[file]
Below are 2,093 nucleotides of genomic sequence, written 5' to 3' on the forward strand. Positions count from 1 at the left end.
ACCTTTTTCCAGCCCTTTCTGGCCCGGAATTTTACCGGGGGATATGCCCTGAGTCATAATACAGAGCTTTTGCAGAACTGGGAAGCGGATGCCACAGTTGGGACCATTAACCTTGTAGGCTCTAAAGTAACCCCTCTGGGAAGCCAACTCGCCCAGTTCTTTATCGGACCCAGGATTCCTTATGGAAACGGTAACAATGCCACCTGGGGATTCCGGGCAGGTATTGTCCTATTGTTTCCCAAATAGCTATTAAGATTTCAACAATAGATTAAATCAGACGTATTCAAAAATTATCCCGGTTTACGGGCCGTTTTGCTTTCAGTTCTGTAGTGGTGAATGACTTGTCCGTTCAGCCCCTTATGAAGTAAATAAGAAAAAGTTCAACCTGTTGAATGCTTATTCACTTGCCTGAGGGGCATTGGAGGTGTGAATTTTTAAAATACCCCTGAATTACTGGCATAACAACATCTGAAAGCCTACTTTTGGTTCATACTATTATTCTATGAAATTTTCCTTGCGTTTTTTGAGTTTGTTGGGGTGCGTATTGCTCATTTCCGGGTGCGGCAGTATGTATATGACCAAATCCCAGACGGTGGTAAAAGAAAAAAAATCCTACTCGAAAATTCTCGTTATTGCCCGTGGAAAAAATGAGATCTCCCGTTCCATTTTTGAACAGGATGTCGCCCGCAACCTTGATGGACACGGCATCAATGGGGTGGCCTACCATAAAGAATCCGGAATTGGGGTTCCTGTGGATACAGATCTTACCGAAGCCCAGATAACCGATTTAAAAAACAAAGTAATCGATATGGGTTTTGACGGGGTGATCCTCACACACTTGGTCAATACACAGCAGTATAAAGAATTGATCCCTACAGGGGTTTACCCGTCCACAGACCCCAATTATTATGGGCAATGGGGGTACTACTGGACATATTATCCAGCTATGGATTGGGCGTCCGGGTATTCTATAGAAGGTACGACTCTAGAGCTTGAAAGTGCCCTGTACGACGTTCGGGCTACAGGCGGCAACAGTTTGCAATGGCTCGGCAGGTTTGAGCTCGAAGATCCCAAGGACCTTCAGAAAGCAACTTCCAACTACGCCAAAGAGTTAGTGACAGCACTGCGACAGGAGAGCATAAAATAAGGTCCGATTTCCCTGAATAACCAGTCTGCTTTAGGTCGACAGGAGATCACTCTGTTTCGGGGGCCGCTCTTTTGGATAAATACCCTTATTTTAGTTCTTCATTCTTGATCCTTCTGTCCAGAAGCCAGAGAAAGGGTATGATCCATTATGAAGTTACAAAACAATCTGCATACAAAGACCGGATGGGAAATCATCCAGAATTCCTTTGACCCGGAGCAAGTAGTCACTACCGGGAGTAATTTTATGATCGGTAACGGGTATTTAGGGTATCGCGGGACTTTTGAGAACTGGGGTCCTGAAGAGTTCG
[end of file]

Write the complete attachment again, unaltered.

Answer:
Below are 2,093 nucleotides of genomic sequence, written 5' to 3' on the forward strand. Positions count from 1 at the left end.
ACCTTTTTCCAGCCCTTTCTGGCCCGGAATTTTACCGGGGGATATGCCCTGAGTCATAATACAGAGCTTTTGCAGAACTGGGAAGCGGATGCCACAGTTGGGACCATTAACCTTGTAGGCTCTAAAGTAACCCCTCTGGGAAGCCAACTCGCCCAGTTCTTTATCGGACCCAGGATTCCTTATGGAAACGGTAACAATGCCACCTGGGGATTCCGGGCAGGTATTGTCCTATTGTTTCCCAAATAGCTATTAAGATTTCAACAATAGATTAAATCAGACGTATTCAAAAATTATCCCGGTTTACGGGCCGTTTTGCTTTCAGTTCTGTAGTGGTGAATGACTTGTCCGTTCAGCCCCTTATGAAGTAAATAAGAAAAAGTTCAACCTGTTGAATGCTTATTCACTTGCCTGAGGGGCATTGGAGGTGTGAATTTTTAAAATACCCCTGAATTACTGGCATAACAACATCTGAAAGCCTACTTTTGGTTCATACTATTATTCTATGAAATTTTCCTTGCGTTTTTTGAGTTTGTTGGGGTGCGTATTGCTCATTTCCGGGTGCGGCAGTATGTATATGACCAAATCCCAGACGGTGGTAAAAGAAAAAAAATCCTACTCGAAAATTCTCGTTATTGCCCGTGGAAAAAATGAGATCTCCCGTTCCATTTTTGAACAGGATGTCGCCCGCAACCTTGATGGACACGGCATCAATGGGGTGGCCTACCATAAAGAATCCGGAATTGGGGTTCCTGTGGATACAGATCTTACCGAAGCCCAGATAACCGATTTAAAAAACAAAGTAATCGATATGGGTTTTGACGGGGTGATCCTCACACACTTGGTCAATACACAGCAGTATAAAGAATTGATCCCTACAGGGGTTTACCCGTCCACAGACCCCAATTATTATGGGCAATGGGGGTACTACTGGACATATTATCCAGCTATGGATTGGGCGTCCGGGTATTCTATAGAAGGTACGACTCTAGAGCTTGAAAGTGCCCTGTACGACGTTCGGGCTACAGGCGGCAACAGTTTGCAATGGCTCGGCAGGTTTGAGCTCGAAGATCCCAAGGACCTTCAGAAAGCAACTTCCAACTACGCCAAAGAGTTAGTGACAGCACTGCGACAGGAGAGCATAAAATAAGGTCCGATTTCCCTGAATAACCAGTCTGCTTTAGGTCGACAGGAGATCACTCTGTTTCGGGGGCCGCTCTTTTGGATAAATACCCTTATTTTAGTTCTTCATTCTTGATCCTTCTGTCCAGAAGCCAGAGAAAGGGTATGATCCATTATGAAGTTACAAAACAATCTGCATACAAAGACCGGATGGGAAATCATCCAGAATTCCTTTGACCCGGAGCAAGTAGTCACTACCGGGAGTAATTTTATGATCGGTAACGGGTATTTAGGGTATCGCGGGACTTTTGAGAACTGGGGTCCTGAAGAGTTCG